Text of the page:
He attempted to force into circulation a kind of paper money, billets de monnaie, with disastrous results owing to the state of credit. He studied Vauban's project for the royal tithe and, Boisguillebert's proposition for the taille, but did not adopt them. In October 1706 he showed the king that the debts immediately due amounted to 288 millions, and that the deficit already foreseen for 1707 was 160 millions. In October 1707 he saw with consternation that the revenue for 1708 was already entirely eaten up by anticipation, so that neither money nor credit remained for 1708. In these conditions Chamillart, who had often complained of the overwhelming burden he was carrying, and who had already wished to retire in 1706, resigned his office of controller-general. Public opinion attributed to him the ruin of the country, though he had tried in 1700 to improve the condition of commerce by the creation of a council of commerce. Sébastien Le Prestre, Seigneur de Vauban and later Marquis de Vauban (May 15, 1633 - March 30, 1707), commonly referred to as Vauban, was a Marshal of France and the foremost military engineer of his age, famed for his skill in both designing fortifications and in breaking through them. ... Pierre le Pesant, sieur de Boisguilbert or Boisguillebert (17 February 1646 - 10 October 1714) was a French economist. ... The taille was a direct land tax on the French peasantry in ancien régime France (since the nobles refused to pay taxes). ...


As secretary of state for war he was responsible for raising an army for the War of the Spanish Succession, and had to reorganize it three times, after the defeats of 1704, 1706 and 1708. With an empty treasury he succeeded only in part, and he warned the king that the enemy would soon be able to dictate the terms of peace. He was reproached with having secured the command of the army which besieged Turin (1706) for his son-in-law, the incapable duc de la Feuillade. Even Madame de Maintenon became hostile to him, and he abandoned his position on 10 June 1709, retiring to his estates. Charles II was the last Habsburg King of Spain. ... “Torino” redirects here. ... Louis dAubusson de la Feuillade (1673 - January 28, 1725) was a Marshal of France. ... June 10 is the 161st day of the year in the Gregorian calendar (162nd in leap years), with 204 days remaining. ... // Events January 12 - Two-month freezing period begins in France - The coast of the Atlantic and Seine River freeze, crops fail and at least 24. ...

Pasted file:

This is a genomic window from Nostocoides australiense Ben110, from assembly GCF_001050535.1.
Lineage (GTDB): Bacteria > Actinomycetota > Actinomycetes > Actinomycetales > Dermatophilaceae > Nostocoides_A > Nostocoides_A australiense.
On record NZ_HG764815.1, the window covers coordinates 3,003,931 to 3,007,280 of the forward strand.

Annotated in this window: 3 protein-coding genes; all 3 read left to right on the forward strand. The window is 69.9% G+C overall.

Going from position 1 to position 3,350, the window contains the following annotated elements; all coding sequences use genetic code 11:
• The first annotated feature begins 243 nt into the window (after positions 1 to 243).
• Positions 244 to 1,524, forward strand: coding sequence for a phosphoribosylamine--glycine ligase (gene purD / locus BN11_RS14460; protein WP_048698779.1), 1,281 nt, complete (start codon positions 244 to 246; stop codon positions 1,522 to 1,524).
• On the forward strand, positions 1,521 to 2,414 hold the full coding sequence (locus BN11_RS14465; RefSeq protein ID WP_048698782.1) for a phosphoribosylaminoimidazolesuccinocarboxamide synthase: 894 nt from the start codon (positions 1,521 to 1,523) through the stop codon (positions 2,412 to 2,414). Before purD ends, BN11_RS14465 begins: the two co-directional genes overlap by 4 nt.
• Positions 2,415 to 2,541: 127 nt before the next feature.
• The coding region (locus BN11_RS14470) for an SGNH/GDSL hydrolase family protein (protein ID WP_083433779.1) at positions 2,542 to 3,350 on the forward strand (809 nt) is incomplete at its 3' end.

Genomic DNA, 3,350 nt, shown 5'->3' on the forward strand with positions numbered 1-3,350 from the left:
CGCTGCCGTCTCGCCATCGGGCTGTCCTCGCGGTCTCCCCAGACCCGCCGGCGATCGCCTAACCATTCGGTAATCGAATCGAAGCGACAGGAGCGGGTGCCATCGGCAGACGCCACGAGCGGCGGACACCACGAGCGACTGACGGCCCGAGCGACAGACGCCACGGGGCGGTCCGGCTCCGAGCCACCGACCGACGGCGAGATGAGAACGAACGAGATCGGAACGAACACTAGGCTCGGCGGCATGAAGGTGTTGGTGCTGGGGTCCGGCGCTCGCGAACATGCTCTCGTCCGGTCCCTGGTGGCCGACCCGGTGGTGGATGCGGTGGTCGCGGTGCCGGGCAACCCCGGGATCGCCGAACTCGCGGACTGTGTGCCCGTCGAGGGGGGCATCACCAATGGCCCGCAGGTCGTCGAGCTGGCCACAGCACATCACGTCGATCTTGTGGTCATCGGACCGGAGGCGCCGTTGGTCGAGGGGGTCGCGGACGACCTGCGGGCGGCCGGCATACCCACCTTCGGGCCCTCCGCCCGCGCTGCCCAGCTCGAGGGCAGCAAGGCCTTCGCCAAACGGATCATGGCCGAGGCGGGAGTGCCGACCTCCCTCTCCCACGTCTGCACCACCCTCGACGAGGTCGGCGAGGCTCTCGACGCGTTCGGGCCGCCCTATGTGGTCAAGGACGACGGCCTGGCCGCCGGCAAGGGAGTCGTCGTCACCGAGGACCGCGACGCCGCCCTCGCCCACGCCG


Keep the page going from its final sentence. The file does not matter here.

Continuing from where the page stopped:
Chamillart's papers were published by G Esnault, Michel Chamillart, contrôleur général et secrétaire d'état de la guerre, correspondance et papiers inédits (2 vols, Paris, 1885); and by A de Boislisle in vol. 2 of his Correspondance des controleurs généraux (1883).


This article incorporates text from the Encyclopædia Britannica Eleventh Edition, a publication now in the public domain. Encyclopædia Britannica, the 11th edition The Encyclopædia Britannica Eleventh Edition (1910–1911) is perhaps the most famous edition of the Encyclopædia Britannica. ... The public domain comprises the body of all creative works and other knowledge—writing, artwork, music, science, inventions, and others—in which no person or organization has any proprietary interest. ...


  Results from FactBites:
 
Michel Chamillart - Wikipedia, the free encyclopedia (566 words)
Michel Chamillart or Chamillard (1652 - 14 April 1721) was a French statesman, a minister of King Louis XIV of France.
Chamillart lacked the intelligence and energy necessary for the situation, and was unable to moderate the king's warlike tastes, or to inaugurate economic reforms.
Chamillart's papers were published by G Esnault, Michel Chamillart, contrôleur général et secrétaire d'état de la guerre, correspondance et papiers inédits (2 vols, Paris, 1885); and by A de Boislisle in vol.
Michel Chamillart. Who is Michel Chamillart? What is Michel Chamillart? Where is Michel Chamillart? Definition of ... (579 words)
Michel Chamillart (1652 - April 14, 1721), French statesman, minister of Louis XIV, was born at Paris of a family of the noblesse of recent elevation.
In these conditions Chamillart, who had often complained of the overwhelming burden he was carrying, and who had already wished to retire in 1706, resigned his office of controller-general.
Chamillart's papers have been published by G Esnault, Michel Chamillart, contrôleur général et secrétaire d'état de la guerre, correspondance et papiers inédits (2 vols, Paris, 1885); and by A de Boislisle in vol.
  More results at FactBites »